KATHMANDU, July 3: Art has always been considered in a very negative way and is often spoken about as a last resort for students when they fail at studying everything else.
Nepali society also seems to have a very negative way of looking at artists and students of the fine arts because it is believed that a career in the arts often leads to very low income and low career prospects.
In many ways, greed has taken over the educational aspect of a youth’s career choice, parents and teachers alike advise students to get into a field that offers a good pay in the future and students as well decide what they want to do on the basis of the monetary aspect of prospective career options in the future.
Making it big as an artist does seem to be pretty difficult because of the fact that Nepali society still hasn’t started appreciating art all that much.
Artists struggle to make a living on their art alone and often stray away to other options like animations or education.
Many talented artists can be seen working as art teachers in different schools or working as concept artists at many animation studios blooming in Kathmandu.
“When it comes to art appreciation, Nepali people are still far behind,” says 27-year-old Sundeep Neupane, a recent graduate of Bachelor’s of Fine Arts (BFA) from Srijana School of Fine Arts, Lazimpat.
Neupane has been interested in art ever since he was a child, he reveals that he used to love scrawling as a child, and even after he completed his SLC, he studied art and opted for a degree in Fine Arts soon after his graduation for high school.
Neupane, originally from Pokhara, used to work with many artists in Pokhara itself and moved to Kathmandu only in 2005 to further his career in arts because of the lack of arts colleges in Pokhara.
“With an art degree, a student may not have the opportunity to buy a car but he can easily earn enough for a cycle. And I guess, as an artist, you learn to live with what you have. I love arts because it’s what gives me pleasure; it’s what gives me self-satisfaction. I’m working on accomplishing a childhood dream. Money is secondary. As long as I have enough for my livelihood, I’m happy,” he informs.
The misconception that many people have that artists don’t have many career options seem to be challenged by many art houses, advertising agencies and animation studios in Kathmandu.
Many artists are getting hired as illustrators in media houses as well, and people with a background in fine arts can always opt to get into the field of designing. It may be true that artists don’t get paid as much as many of the different careers but they seem to get into the field for the love of it.
“A lot of art here is inspired by western cultures. We have a very artistic culture and we have had art in even the olden times. But these days, people just seem to love art of mountains and of scenic beauty. There is no room for real art, art that artists create from their experiences and memories, because copy art that involves copying natural scenes sells better,” says Kedar Dahal, 23, also a graduate of Srijana School of Fine Arts.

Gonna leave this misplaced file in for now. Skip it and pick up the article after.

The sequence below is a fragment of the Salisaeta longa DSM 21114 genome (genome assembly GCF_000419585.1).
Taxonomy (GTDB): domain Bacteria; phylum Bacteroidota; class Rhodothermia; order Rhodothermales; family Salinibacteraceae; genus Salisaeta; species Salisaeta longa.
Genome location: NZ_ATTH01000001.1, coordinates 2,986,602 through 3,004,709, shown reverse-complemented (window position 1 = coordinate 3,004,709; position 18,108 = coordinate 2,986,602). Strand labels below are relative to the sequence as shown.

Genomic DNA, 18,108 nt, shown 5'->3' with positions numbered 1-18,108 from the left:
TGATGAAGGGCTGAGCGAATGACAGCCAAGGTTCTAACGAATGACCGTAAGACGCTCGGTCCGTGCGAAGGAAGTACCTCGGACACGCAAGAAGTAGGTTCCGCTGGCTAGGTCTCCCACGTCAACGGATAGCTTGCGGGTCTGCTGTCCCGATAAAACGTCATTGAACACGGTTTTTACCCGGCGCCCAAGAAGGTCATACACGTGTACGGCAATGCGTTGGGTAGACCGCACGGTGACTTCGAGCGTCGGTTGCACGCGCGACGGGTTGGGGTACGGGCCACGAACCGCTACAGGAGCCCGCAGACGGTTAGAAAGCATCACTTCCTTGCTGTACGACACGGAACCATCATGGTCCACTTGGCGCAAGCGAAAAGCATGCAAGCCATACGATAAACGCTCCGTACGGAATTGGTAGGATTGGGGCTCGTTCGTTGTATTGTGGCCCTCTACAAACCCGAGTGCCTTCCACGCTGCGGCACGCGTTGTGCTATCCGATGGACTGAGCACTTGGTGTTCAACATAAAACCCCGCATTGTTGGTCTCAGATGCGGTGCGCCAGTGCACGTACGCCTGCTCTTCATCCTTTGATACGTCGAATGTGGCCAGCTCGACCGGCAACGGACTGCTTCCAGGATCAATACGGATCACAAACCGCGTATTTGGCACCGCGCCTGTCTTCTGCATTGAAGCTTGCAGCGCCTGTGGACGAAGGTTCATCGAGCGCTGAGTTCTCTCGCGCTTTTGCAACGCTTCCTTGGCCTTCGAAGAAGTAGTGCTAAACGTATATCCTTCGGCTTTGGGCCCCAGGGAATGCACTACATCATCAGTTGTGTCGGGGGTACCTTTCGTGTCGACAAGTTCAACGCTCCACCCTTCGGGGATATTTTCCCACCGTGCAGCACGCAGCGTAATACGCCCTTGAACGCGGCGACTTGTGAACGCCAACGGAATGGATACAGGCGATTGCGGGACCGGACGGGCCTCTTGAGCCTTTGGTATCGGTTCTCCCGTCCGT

Dahal says his favorite class in school has always been the arts class and he says his motivation also comes from a painting he had created in grade 8 that had been bought by an Australian.
“You have to be good at what you do and you can succeed in any field imaginable. I think Nepali society also plays a big role in the success of artists, because in more developed countries like America, art is well respected and many painting go for more than millions of dollars. Interior designers suggest paintings to decorate rooms and houses. There are huge art museums that celebrate an artist’s work in western countries. Nepali society needs to learn to respect art and only when people learn how to appreciate art will the art industry in Nepal bloom,” he informs.
This negative view of the arts field also affects many talented artists because of the pressure they are under from parents, teachers and their peer groups as well.
Young people have a need to create and to bring something that has never existed in this world to life and that is what motivates young artists to pursue art. But it is definitely difficult for them to go for their dream when people around them are against the idea.
Many young artists are often sidetracked from their dreams because their parents want them to study a more financially sound subject like business or science.
“Many young artists are often forced to study something that they have no interest in because their parents force them to renounce any interest they have for arts and study something that can help them earn more,” says Namrata Singh, 22, a third-year student of BFA at Srijana School of Fine Arts. Singh had an artistic mind ever since she was a little girl, and her parents fully supported her artistic talents.
“It was my father who told me about Srijana School of Fine Arts and had me enrolled there. He has been very supportive about my interest in art. My parents support me fully but there are still other family members who question my parents on my education. The society still has a very negative way of looking at art students and that’s what drives many very talented young artists to waste their talents in something else,” she adds.
Nepali society still seems to have a very negative view to art, and unless people learn to appreciate art and respect the profession, the future of art looks bleak. But on the other hand, many young students are opting for degrees in the arts, with or without the consent of their parents.
Dahal informs that when he was in college, there were 6-7 students in a class but now the numbers have risen quite significantly.
He predicts with certainty that in the near future, there will at least be a 30% rise in the number of art students. Students are starting to opt for art degrees but the society still needs to change and turn more supportive of art in Nepal.